COLUMBIA - A little used but ecologically important tree is dying in droves along the Southeast coast because of an insect imported through the ports from Asia.
The redbay, which typically serves as lush greenery in the 15-25 foot height range in coastal forests, is being killed by the redbay ambrosia beetle - an Asian import that likely came to the states in redbay wood used in packing crates.
The first beetle showed up in traps at Port Wentworth in Savannah, Ga., in 2002.
This year, the beetles' handiwork is visible in South Carolina Hunting Island State Park. Volunteers counted 2,068 dead trees within 30 feet of the park's roads and trails in February, and experts worry the entire population could be wiped out.
Though the tree fits nicely between tall Sabal palmettos and ground-clinging saw palmettos, it has few uses.
Its wood is rarely used in furniture. Its leaf has many of the same qualities as bay leaves used in cooking, but most commercial bay leaves come from California and Mediterranean species.
The trees are used by landscapers because of their drought-tolerance, but they can easily be replaced.
"You don't really notice it because it's an understory tree, but it does add a lot of green to the forest," said Laurel Weeks, an interpretive program manager at Hunting Island. "It does fill a niche in the maritime forest. We don't know if something is going to come along to take its place." But as one of eight major tree species in coastal forests, the redbay plays a large role in the ecosystem, said Laurie Reid, an entomologist with the South Carolina Forestry Commission. Besides the birds and deer that feed on the leaves and small black fruit, the Palamedes swallowtail butterfly lays its eggs exclusively in the redbay.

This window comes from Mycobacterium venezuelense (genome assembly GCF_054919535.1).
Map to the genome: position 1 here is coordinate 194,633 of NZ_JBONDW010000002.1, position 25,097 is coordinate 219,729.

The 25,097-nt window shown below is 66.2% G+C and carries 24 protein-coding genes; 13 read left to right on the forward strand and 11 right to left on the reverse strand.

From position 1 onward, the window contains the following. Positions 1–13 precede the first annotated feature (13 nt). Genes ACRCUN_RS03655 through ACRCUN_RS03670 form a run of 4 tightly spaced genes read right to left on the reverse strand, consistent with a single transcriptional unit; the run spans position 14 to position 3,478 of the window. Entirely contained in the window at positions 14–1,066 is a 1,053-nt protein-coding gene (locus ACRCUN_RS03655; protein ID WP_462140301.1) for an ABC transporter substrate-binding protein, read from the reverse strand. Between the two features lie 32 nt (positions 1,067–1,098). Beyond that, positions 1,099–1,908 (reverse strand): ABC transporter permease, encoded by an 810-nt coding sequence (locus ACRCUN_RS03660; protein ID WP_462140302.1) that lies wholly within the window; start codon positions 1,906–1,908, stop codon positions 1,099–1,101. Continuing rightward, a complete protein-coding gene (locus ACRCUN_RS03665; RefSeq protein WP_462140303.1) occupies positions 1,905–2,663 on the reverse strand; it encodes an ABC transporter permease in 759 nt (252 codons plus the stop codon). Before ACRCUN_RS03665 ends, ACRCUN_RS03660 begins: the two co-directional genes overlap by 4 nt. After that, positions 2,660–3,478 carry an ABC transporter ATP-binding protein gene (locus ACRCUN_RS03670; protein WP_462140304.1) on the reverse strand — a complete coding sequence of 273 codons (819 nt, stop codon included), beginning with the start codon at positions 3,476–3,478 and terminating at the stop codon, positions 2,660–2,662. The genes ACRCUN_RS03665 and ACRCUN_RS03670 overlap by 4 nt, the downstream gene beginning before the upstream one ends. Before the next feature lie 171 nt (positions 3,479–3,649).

Federal officials and forestry and agricultural scientists from South Carolina, Georgia and Florida have been monitoring the disease caused by the beetle in their states since 2004.
"We're trying to find out the biology of the beetle, find out where the beetle is and where it isn't," said Ms. Reid.
In Asia, the beetle attacks only stressed trees, but in the United States it has attacked healthy ones, too.
The disease spreads rapidly, and signs at Hunting Island ask campers not to take redbay wood off the island.
The Culprit: The redbay ambrosia beetle was first detected in the United States in a survey trap near Port Wentworth, Ga., in 2002. It is a small, elongated, cylindrical beetle about 2 mm long.
What it does: This ambrosia beetle introduces an unspecified vascular fungus into its host, causing infected redbays to wilt and die within a few weeks or months.
Damage so far: Limited to three counties in 2004, the beetle now is in 32. It spreads about 20 miles each year with no help.
What can be done: At this time there are no tested or proven treatments for prevention or control of this insect. To avoid spreading the beetle and pathogen to new areas, wood or chips from infested trees should not be taken out of the area where the trees were found.
Ecological importance: Redbay is important to wildlife because its fruit, seed and foliage are eaten by several species of songbirds, wild turkeys, quail, deer and black bear.
Economic importance: Very little impact, unless the disease spreads to other species of plants.